The UK's sport minister insists he will wear a controversial "OneLove" armband to England's crucial World Cup match against Wales.
Conservative Stuart Andrew, who is gay, risks upsetting his Qatari hosts by sporting the rainbow-coloured armband in support of LGBTQ+ rights.
But he told ITV News he would make a stand as the home nations play one another in their final group stage fixture on Tuesday night.
Mr Andrew said: "I will most definitely be wearing the OneLove armband. I want to show support, and I was delighted to see that the German minister who attended a recent match has worn it.
"I think it is important that I do so, and I think it's been really unfair on the England and Welsh team that at the 11th hour they were stopped by FIFA from doing it."
The wearing of the armband, and gestures in support of other minority groups, have been the source of much debate since the World Cup began amid controversy over Qatar's human rights record.
England captain Harry Kane had been due to wear an armband for his side's opening game against Iran, in a gesture designed to promote diversity and inclusion in Qatar, where same-sex relationships are outlawed.
But the decision was reversed at the last minute after governing body FIFA threatened to impose sporting sanctions.
The Germany squad later had a team photograph in which the players covered their mouths with their hands, in an apparent protest at being gagged from speaking out about human rights issues.
Mr Andrew, the MP for Pudsey in West Yorkshire, said the laws in Qatar meant that LGBTQ+ fans were excluded from the World Cup.
He said: "These games should be a celebration show and for all football fans to enjoy, enjoy. But sadly, so many of them are feeling that these are not.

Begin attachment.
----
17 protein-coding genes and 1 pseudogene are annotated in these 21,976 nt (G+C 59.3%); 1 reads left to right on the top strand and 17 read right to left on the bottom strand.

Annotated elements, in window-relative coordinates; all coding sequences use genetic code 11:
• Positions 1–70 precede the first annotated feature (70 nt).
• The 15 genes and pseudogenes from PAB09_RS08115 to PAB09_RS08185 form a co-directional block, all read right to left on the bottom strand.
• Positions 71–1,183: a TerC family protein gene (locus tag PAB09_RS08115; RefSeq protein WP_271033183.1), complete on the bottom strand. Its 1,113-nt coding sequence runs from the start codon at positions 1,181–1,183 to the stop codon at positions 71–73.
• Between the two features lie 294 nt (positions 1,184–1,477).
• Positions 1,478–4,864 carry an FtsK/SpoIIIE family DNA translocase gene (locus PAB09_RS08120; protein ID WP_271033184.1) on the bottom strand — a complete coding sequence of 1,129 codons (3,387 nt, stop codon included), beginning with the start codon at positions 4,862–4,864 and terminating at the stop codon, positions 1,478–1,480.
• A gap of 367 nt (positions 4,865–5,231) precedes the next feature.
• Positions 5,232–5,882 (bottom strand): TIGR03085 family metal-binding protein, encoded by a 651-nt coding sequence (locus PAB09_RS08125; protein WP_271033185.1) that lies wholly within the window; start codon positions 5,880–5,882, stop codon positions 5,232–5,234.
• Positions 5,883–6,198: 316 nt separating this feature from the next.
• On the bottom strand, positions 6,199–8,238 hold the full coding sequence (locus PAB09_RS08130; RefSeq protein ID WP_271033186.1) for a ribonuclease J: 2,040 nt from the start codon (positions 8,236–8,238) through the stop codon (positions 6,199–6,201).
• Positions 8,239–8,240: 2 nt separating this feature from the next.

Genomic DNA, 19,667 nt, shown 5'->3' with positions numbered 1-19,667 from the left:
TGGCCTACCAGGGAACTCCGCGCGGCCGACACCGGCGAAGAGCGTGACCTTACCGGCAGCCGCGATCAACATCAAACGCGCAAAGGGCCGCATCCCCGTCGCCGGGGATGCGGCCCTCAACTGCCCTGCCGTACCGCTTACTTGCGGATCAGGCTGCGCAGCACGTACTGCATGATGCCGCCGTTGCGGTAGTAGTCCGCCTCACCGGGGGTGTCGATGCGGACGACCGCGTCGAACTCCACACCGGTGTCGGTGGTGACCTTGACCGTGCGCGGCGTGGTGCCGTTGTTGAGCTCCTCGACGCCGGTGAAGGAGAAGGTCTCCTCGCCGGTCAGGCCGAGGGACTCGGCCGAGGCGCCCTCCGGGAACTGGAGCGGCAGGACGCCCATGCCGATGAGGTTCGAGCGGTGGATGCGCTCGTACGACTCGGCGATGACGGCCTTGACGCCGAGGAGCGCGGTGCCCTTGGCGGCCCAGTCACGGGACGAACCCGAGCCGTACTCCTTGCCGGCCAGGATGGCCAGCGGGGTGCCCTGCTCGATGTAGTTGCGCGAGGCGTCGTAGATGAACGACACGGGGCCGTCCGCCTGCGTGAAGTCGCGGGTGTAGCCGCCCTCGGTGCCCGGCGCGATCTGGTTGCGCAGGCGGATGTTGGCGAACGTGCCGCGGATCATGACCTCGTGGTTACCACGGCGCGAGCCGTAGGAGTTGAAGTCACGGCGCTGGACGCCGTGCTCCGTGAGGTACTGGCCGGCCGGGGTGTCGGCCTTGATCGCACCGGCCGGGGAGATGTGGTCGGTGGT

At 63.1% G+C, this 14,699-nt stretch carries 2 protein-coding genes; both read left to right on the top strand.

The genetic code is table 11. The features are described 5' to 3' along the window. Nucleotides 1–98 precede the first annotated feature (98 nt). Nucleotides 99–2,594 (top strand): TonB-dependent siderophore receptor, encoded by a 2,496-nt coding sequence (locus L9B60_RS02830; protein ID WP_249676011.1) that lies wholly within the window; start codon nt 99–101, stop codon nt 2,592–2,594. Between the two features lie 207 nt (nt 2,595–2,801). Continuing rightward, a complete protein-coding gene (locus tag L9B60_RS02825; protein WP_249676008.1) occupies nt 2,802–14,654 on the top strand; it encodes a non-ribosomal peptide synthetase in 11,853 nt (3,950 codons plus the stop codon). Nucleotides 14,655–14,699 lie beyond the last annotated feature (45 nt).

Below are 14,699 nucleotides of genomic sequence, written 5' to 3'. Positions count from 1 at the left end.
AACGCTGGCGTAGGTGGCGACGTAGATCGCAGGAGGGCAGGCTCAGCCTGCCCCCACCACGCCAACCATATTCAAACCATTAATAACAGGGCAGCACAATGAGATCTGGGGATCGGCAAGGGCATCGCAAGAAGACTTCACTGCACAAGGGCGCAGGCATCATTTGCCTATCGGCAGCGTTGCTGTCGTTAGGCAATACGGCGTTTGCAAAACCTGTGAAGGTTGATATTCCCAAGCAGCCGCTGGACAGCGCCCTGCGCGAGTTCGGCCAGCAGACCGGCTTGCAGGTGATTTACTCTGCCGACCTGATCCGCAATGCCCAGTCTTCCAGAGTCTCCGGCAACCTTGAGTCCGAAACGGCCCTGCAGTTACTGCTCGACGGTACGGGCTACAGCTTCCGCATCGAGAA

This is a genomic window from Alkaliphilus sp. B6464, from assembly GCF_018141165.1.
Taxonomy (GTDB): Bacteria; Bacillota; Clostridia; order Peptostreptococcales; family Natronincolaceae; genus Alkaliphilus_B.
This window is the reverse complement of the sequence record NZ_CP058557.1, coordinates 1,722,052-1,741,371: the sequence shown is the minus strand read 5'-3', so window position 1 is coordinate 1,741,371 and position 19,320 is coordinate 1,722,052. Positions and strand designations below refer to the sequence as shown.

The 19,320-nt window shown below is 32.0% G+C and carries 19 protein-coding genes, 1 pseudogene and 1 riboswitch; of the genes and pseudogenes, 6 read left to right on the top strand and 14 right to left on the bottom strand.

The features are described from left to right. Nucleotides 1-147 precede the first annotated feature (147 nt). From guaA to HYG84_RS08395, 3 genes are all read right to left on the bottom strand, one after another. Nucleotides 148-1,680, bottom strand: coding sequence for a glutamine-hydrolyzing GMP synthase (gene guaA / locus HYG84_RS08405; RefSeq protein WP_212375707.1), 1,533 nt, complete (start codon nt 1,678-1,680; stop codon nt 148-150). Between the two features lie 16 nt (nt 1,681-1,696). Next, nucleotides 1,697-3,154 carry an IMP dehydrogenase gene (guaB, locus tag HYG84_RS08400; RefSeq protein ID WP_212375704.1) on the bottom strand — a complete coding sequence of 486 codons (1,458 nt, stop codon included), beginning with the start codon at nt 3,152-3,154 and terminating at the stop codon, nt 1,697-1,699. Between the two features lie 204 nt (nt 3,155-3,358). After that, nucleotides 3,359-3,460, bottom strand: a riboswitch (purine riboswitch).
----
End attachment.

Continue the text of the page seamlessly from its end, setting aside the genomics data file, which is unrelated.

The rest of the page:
"This is not a tournament for them. I met with LGBT football supporters, and it was really distressing to see actually how emotional they got that they couldn't be. They didn't feel they could be part of this and that is not acceptable."
Mr Andrew has previously spoken publicly about his own experiences of homophobia. In 1997 he was attacked on Anglesey, where he grew up, and knocked unconscious by three men. He did not report the attack to the police."You know, those days were were horrible and we have come such a long way," he said. "But I do feel for those of the people around the world that are still living that existence, it's just not fair."There is a spotlight being shone on a very important issue here. And it would be remiss of me as and equalities minister and as a gay man not to ensure that that spotlight continues to shine, not just on what's happening with the World Cup, but more broadly in other countries around the world."
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